every State and Kingdom a constant kind of warfare between the goverining and governed: the one striving to obtain more for
its support, and the other to pay less. And this has alone occasioned great convulsions, actual civil wars, ending either in
detoning of the Princes, or ens1aving of the people. Generally indeed the ruling power carries its point, the revenues of
princes constantly increasing, and we see that they are never satisfied, but always in want of more. The more the people are
discontented with the oppression of taxes; the greater need the prince has of money to distribute among his paztizans and pay
the troops that are to suppress all resistance, and enable him to plunder at pleasure. There is a scarce king in a hundred who
would not, if he could, follow the example of Pharaoh, get frrst all the peoples money, then all their lands, and then make them
and their children servant: for ever. It will be said, that we don't propose to establish Kings. I know it. But there is a natural
inclination in mankind to Kinggly Government. It sometimes relieves them from Aristocratic domination. They bad rather
have one tyrant than flve hundred. It gives more of the appearance of equality among Citizens, and that they like. I am
apprehensive therefore, perhaps too apprensive, that the Government of these States, may in future times, end in a
Monarchy. But this Catastrophe I think may be long delayed, if in our proposed System we do not sow the seeds of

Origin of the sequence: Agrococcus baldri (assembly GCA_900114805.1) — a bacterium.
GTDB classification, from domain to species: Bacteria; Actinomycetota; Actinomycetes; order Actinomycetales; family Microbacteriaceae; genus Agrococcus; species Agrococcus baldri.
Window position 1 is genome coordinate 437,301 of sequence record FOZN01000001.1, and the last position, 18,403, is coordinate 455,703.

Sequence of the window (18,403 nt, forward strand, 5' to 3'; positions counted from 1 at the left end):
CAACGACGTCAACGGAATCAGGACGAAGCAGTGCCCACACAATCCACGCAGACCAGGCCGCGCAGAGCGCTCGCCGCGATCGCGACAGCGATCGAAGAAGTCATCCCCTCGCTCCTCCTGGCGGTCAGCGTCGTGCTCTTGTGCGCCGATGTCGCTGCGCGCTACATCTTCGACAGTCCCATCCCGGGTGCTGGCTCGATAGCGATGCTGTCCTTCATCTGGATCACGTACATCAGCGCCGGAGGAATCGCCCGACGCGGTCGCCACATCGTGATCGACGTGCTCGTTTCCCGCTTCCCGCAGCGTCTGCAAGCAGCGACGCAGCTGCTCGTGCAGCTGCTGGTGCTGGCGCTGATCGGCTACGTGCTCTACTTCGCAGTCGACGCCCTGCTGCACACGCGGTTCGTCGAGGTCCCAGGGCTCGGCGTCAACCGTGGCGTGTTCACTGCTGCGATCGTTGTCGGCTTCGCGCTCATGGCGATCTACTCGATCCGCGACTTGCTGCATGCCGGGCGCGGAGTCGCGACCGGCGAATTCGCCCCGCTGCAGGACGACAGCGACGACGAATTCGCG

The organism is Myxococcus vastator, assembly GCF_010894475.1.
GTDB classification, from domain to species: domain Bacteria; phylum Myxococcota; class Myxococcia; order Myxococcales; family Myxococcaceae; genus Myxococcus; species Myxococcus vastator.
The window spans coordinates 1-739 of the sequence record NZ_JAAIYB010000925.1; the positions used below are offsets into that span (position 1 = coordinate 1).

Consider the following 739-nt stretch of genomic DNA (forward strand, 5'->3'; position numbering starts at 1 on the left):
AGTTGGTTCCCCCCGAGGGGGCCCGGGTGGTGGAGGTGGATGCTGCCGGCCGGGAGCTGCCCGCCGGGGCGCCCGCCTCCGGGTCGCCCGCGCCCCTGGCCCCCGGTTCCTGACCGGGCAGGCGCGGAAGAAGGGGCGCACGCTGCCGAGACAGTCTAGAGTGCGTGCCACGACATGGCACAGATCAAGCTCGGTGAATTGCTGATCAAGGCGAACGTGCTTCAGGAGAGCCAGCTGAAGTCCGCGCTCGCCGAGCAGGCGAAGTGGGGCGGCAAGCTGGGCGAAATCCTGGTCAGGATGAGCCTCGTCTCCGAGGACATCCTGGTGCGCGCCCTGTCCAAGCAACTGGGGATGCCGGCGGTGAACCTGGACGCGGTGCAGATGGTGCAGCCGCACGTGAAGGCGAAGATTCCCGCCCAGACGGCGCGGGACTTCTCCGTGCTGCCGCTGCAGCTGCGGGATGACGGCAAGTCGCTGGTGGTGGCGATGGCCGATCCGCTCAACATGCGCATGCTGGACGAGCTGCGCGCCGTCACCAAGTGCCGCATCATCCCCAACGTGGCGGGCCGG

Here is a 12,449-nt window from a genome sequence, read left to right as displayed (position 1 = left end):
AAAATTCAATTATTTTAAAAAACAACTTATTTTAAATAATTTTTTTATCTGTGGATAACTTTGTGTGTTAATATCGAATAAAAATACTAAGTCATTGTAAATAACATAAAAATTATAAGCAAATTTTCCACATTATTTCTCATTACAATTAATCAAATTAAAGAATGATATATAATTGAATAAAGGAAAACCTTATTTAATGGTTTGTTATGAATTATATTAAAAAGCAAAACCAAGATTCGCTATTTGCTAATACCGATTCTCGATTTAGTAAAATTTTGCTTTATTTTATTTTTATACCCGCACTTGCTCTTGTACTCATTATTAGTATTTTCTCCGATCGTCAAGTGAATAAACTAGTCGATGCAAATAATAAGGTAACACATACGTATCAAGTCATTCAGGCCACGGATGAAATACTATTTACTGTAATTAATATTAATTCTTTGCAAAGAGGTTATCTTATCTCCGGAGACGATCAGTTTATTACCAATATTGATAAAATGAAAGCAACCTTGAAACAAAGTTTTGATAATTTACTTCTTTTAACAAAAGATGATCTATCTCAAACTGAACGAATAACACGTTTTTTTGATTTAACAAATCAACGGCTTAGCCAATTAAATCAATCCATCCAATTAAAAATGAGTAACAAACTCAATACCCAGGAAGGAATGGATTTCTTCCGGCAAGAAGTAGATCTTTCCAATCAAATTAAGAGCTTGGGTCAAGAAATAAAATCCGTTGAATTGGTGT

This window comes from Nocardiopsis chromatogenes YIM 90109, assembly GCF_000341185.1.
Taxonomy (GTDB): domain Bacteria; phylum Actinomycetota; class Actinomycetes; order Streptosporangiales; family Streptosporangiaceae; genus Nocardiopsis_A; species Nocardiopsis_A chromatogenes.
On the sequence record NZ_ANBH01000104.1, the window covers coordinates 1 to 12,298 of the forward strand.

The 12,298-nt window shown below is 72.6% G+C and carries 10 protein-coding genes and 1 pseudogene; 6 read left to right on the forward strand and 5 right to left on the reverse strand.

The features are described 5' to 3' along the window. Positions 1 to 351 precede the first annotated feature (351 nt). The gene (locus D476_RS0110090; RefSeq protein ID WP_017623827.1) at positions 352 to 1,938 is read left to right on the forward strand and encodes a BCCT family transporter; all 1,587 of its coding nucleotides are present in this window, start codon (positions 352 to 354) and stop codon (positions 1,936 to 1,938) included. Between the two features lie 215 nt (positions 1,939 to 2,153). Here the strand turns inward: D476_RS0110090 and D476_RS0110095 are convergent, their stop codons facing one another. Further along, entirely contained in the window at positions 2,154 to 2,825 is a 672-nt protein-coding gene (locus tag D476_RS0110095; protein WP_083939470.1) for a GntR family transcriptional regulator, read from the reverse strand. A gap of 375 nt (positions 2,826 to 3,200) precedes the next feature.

contention, faction and tumult, by making our posts of honor, places of profit. If we do, I fear that though we do empIoy at
first a number, and not a single person, the number wili in time be set aside, it will only nourish the fetus of a King, as the
honorable gentleman from Virginia very aptly expressed it, and a King will the sooner beset over us.
It may be imagined by some that this isan Utopian Idea, and that we can never find men to serve us in the Executive
department without paying them well for their services. I conceive this to be a nisstake. Some existing facts present
themselves to me, which incline me to a contrary opinion. The high Sheriff of a County in England is an honorable office, but
it is not a profitable oue. It is rather expensive and therefore not sought for. But yet, it is executed and well executed, and
usually by some of the principal Gentlemen of the County. In France, the office of Counselor or Member of their Judiciary
Parliaments is more honorable. It is therefore purchased at a high price: There are indeed fees on the law proceedings, which
are divided among them, but these fees do not amount to more than three percent on the sum paid for the place. Therefore as
legal interest is there at five percent they in fact pay two percent for being allowed to do the Judiciary business of the Nation,